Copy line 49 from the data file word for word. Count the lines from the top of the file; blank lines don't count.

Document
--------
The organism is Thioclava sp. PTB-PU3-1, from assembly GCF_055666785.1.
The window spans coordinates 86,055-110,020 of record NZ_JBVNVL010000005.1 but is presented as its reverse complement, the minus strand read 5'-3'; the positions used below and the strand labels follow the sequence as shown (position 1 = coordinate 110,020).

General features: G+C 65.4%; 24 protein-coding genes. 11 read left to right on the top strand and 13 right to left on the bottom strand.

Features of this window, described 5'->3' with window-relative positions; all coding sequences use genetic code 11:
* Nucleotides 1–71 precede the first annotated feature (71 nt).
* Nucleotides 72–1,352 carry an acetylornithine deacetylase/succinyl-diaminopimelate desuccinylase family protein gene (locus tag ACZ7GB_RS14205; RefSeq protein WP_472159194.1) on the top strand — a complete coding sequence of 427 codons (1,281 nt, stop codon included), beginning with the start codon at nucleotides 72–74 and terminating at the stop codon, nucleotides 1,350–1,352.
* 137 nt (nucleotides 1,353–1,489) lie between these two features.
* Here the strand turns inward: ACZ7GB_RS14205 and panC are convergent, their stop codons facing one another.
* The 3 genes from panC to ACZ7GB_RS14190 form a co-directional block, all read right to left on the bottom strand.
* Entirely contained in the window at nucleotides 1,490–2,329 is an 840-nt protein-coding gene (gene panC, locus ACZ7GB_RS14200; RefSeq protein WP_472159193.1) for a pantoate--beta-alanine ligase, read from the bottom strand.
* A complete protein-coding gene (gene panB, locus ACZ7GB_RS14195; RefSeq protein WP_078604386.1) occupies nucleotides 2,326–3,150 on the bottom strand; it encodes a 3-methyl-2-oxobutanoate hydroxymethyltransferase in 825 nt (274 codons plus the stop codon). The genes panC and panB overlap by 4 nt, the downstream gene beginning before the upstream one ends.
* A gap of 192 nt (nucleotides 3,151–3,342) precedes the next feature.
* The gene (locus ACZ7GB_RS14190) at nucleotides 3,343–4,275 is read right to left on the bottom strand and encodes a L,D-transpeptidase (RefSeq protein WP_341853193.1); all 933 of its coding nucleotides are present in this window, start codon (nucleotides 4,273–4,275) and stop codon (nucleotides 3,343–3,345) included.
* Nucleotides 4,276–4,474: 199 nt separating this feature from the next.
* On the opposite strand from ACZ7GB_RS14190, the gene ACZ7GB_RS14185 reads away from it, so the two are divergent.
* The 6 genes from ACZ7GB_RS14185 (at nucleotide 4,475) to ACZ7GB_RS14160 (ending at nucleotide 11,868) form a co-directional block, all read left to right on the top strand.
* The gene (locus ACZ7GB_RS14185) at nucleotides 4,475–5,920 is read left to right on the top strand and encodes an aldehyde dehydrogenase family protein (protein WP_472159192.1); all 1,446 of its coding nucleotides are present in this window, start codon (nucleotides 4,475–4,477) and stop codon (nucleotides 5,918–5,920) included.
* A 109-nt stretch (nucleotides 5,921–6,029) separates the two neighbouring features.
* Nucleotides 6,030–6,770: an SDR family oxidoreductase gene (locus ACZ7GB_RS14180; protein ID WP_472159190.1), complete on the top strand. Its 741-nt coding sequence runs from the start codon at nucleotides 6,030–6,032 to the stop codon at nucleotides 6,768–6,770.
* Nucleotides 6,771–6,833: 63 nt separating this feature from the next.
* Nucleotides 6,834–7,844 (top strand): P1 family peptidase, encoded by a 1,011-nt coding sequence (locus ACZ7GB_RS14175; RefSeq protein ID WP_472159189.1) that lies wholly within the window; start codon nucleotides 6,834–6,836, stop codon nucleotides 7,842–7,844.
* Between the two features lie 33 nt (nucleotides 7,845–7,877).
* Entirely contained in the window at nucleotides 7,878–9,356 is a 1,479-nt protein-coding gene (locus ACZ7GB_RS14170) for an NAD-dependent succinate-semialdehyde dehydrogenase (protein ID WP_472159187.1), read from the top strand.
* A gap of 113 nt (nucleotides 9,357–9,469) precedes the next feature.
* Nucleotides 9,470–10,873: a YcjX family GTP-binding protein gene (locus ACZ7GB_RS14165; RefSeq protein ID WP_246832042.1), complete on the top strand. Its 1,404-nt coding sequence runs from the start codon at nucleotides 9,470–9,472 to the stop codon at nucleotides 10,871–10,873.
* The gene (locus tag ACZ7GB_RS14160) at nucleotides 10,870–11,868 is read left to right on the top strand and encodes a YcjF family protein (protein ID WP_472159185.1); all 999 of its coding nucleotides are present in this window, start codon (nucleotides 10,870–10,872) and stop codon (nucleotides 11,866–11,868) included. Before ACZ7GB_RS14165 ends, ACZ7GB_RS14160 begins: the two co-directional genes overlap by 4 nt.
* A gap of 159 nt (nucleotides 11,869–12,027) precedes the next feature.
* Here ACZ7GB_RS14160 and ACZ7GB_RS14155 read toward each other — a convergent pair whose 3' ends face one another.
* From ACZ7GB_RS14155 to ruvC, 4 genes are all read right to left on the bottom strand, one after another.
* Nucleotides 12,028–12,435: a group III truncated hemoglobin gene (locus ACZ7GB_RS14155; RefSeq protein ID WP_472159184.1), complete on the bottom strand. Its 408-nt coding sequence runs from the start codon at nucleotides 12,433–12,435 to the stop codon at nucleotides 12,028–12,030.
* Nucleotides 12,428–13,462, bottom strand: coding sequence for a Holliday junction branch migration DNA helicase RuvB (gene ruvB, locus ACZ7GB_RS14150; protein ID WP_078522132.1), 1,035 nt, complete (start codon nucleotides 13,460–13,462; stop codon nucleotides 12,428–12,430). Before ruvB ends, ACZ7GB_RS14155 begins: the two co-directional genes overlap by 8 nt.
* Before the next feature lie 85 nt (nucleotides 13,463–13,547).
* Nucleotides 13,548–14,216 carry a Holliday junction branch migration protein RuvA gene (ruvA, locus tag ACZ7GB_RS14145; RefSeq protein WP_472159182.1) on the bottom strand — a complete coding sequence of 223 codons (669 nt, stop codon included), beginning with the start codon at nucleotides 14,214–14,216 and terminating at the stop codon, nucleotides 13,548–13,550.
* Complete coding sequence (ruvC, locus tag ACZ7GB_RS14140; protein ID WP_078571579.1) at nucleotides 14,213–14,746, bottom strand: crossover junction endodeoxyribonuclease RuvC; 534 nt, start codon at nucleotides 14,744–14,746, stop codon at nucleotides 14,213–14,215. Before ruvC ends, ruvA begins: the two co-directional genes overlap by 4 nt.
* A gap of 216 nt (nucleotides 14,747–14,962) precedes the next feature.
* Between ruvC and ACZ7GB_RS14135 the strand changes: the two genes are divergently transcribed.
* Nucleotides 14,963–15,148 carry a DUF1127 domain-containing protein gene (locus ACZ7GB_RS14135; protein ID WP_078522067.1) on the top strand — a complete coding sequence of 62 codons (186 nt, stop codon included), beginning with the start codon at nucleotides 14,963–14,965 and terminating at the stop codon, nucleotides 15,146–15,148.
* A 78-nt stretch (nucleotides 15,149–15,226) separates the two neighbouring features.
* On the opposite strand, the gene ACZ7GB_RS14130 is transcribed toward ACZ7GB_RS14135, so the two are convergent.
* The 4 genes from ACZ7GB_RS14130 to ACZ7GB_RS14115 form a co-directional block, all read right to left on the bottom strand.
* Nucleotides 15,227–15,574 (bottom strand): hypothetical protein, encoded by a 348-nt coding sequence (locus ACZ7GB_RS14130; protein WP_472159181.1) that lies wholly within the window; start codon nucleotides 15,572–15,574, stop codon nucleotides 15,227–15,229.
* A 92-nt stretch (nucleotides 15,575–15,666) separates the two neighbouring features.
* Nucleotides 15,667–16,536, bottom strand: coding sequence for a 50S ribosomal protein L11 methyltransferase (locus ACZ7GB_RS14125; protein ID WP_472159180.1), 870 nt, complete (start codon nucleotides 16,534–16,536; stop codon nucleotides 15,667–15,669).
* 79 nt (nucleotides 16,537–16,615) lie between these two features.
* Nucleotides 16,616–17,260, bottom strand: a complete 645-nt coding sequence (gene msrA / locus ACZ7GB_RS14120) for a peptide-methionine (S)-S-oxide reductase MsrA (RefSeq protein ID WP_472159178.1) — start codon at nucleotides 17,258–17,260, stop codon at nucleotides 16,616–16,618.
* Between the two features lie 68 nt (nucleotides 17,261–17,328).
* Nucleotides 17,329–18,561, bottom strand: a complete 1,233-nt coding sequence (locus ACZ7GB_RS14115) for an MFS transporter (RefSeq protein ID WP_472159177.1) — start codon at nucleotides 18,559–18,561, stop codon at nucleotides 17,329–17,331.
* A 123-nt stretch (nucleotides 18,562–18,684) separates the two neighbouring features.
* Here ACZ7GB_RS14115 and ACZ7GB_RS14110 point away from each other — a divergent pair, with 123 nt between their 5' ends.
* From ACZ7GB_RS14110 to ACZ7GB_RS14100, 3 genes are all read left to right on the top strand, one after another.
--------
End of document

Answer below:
* Here ACZ7GB_RS14115 and ACZ7GB_RS14110 point away from each other — a divergent pair, with 123 nt between their 5' ends.